To commemorate the 100th anniversary of Ludwik Zamenhof’s death, the Esperanto Museum at the Austrian National Library will make all of Zamenhof’s works in their collection, from 1887 until 1930, freely available on the Internet. 125 books have already been released via the museum’s website and more will follow in the coming weeks. You can access the collection at: www.onb.ac.at/en/library/collections/planned-languages/digital-media/ludwik-l-zamenhof.
Source: Novaĵservo Ret-Info/Linvgo-Studio
The introductory membership to Esperanto-USA is available to anyone who has completed the Duolingo Esperanto course and is not already (and has not been) a member of the organization. The membership provides all the rights and privileges as listed in the category “12-Month Memberships” and is a great offer for new Esperantists. For more information, vizit the Esperanto-USA online bookstore.
Situated on the southern shore of Seneca Lake, the village of Watkins Glen hosted Upstate New York’s Paralela Universo (“Parallel Universe”) event. A dozen esperantists from Syracuse, Rochester, Tonawanda, Cortland, and Elmira took part and enjoyed hiking in the Watkins Glen State Park. Paralela Universo is a one-day celebration of Esperanto held throughout North America to give people an opportunity to speak Esperanto and make new friends. Gatherings were held simultaneously in 25 other cities, including Seattle, San Francisco, Phoenix, Austin, Kansas City (Missouri), Chicago, Atlanta, New York City, Toronto, Montreal, Santiago de Querétaro Mexico, and Havana Cuba. The upstate event was organized by the Rochester Esperanto Club and the Esperanto Society of Syracuse.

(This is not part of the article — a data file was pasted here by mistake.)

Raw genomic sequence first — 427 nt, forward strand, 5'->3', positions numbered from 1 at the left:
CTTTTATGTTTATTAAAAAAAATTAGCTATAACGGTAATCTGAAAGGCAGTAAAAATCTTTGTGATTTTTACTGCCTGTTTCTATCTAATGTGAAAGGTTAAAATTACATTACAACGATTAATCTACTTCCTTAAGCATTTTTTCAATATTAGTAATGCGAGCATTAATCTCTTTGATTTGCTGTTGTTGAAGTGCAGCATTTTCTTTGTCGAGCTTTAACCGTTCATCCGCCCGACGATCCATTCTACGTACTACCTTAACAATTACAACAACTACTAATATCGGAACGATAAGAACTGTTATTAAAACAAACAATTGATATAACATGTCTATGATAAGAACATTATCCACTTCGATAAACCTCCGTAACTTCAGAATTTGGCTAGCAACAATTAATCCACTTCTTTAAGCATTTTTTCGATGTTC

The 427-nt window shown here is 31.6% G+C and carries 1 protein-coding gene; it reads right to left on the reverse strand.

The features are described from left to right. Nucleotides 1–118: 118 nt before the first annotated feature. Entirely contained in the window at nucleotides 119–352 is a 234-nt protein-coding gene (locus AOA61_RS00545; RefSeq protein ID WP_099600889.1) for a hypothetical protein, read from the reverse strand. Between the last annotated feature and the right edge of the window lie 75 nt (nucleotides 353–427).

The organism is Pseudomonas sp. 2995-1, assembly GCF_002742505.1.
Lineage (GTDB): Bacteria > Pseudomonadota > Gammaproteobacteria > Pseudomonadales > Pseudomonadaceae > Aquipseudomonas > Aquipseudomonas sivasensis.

Independent film maker Preston Wilson asked the Syracuse Esperanto Society for translation and pronounciation help for his newest movie, Daisy’s Way Home. The sci-fi film tells the story of Daisy (played by Emily Mahoney), a young inter-galactic missionary for the arts who is lost in a corrupt world, torn between human nature and her destiny, and searching for a way back to her true home. The film is loosely inspired by the Esperanto poem La Infana Raso (The Child Race) by William Auld. Members of the society are happy to be involved in the project and look forward to a successful screening at the end of the year.
Esperantists from across New York State and a few from Washington DC gathered in Rochester, New York, for the All-Esperanto Weekend on the 30th and 31st of January. The weekend offered a plethora of opportunities to experience the city—on Saturday, participants saw the impressive Airigami balloon sculpture, saw the Sister Cities bridge and Broad Street aqueduct, and gathered for an evening party. On Sunday, they walked the Lake Ontario pier and raced electric slot-cars. Attendance was a mix of expert speakers and beginners and everyone enjoyed the opportunity to get to know one another through the international language. The event was organized jointly by the Rochester Esperanto Club and the Syracuse Esperanto Society.